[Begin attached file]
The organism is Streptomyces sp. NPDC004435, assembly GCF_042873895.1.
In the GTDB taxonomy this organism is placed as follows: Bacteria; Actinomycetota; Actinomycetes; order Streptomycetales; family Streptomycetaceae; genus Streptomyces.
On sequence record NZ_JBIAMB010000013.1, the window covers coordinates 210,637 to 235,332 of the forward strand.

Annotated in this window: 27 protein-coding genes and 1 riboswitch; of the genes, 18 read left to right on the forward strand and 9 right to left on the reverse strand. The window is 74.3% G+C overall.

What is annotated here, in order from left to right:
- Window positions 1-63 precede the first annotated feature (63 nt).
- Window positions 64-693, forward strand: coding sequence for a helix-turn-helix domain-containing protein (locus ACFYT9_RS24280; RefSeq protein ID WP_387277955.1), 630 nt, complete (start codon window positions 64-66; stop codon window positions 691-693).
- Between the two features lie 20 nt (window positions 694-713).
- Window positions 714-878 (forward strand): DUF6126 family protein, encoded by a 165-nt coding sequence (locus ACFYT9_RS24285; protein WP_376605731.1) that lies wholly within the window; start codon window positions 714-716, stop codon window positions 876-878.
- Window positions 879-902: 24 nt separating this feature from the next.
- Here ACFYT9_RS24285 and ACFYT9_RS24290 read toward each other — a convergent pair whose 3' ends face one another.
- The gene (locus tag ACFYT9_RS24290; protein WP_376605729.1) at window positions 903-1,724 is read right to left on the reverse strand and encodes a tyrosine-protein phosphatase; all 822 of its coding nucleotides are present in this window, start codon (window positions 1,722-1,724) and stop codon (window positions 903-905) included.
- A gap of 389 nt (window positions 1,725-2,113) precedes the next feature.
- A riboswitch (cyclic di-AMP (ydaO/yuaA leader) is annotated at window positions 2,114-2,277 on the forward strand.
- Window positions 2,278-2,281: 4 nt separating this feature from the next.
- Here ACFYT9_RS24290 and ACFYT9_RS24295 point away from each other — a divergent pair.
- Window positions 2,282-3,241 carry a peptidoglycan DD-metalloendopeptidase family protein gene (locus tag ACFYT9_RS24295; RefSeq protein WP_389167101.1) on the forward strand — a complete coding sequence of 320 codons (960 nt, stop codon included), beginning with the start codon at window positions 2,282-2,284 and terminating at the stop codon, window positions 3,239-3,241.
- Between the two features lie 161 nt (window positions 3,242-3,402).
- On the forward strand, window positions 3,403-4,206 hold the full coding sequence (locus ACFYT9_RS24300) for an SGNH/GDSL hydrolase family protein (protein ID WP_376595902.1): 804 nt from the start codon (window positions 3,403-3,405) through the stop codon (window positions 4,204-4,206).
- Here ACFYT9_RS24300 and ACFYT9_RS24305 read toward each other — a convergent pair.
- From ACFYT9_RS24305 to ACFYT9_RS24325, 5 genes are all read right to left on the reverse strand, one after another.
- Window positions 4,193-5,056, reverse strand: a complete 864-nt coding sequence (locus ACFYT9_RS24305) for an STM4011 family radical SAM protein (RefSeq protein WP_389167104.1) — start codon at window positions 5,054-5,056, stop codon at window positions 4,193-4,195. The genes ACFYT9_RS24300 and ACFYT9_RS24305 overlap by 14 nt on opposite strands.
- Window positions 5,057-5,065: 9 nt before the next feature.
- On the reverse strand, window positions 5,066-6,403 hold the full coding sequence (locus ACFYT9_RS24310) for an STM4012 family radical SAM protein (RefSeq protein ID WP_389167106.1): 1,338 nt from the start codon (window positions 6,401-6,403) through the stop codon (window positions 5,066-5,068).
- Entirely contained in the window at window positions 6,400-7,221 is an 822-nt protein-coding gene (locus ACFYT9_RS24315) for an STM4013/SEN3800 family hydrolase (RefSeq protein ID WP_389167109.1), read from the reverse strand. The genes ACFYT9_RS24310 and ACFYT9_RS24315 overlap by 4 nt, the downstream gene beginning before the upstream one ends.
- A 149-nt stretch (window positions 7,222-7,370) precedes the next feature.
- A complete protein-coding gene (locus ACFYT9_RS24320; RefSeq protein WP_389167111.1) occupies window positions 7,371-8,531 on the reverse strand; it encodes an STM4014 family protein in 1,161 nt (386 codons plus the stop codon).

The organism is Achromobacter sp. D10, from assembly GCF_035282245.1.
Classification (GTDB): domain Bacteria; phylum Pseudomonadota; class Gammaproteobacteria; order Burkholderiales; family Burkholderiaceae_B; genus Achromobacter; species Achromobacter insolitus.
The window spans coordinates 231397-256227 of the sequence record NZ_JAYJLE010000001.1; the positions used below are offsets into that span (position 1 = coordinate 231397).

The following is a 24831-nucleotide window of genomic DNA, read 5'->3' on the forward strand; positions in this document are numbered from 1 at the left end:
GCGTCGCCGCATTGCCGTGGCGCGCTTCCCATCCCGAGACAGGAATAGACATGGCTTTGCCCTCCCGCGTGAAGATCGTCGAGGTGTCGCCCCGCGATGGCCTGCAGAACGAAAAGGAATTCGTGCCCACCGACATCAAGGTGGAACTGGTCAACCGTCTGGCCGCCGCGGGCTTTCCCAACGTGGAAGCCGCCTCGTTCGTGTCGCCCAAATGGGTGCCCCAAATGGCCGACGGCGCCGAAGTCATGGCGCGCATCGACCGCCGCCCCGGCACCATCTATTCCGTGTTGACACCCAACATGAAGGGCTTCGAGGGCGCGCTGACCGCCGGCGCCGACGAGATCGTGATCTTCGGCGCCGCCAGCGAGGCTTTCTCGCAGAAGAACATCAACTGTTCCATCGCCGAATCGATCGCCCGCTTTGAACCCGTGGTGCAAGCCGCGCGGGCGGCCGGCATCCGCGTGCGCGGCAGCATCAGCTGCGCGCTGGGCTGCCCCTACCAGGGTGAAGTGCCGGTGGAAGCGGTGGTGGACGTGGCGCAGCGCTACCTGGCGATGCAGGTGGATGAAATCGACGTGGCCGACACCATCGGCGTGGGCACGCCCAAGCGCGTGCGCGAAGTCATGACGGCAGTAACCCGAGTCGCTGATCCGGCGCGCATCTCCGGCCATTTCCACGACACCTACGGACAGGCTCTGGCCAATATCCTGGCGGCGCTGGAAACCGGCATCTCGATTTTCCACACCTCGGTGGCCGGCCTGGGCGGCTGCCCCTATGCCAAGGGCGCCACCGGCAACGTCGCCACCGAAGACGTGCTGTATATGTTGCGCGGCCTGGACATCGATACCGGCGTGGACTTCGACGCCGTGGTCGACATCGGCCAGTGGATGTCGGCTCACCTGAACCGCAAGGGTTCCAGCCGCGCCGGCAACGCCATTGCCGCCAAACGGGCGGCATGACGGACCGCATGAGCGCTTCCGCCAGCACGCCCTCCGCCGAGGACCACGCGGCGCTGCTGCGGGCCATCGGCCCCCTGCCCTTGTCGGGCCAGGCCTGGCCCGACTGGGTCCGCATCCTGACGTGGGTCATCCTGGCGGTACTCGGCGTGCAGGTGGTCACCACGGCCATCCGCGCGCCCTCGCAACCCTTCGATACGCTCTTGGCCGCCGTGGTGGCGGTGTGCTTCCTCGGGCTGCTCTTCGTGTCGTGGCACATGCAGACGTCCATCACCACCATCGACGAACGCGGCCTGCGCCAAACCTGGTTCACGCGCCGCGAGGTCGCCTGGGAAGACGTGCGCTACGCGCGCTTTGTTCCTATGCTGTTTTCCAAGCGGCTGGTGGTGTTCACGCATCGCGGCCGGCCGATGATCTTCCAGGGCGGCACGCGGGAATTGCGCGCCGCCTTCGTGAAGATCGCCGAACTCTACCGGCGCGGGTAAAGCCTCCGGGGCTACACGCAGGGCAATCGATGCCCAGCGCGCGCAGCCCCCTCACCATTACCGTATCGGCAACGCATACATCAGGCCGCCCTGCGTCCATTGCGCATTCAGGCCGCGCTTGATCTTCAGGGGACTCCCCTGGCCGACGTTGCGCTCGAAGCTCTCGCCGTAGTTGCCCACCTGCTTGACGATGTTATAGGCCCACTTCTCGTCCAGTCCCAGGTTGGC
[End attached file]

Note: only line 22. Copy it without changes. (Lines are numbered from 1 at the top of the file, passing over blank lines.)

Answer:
- Window positions 4,193-5,056, reverse strand: a complete 864-nt coding sequence (locus ACFYT9_RS24305) for an STM4011 family radical SAM protein (RefSeq protein WP_389167104.1) — start codon at window positions 5,054-5,056, stop codon at window positions 4,193-4,195. The genes ACFYT9_RS24300 and ACFYT9_RS24305 overlap by 14 nt on opposite strands.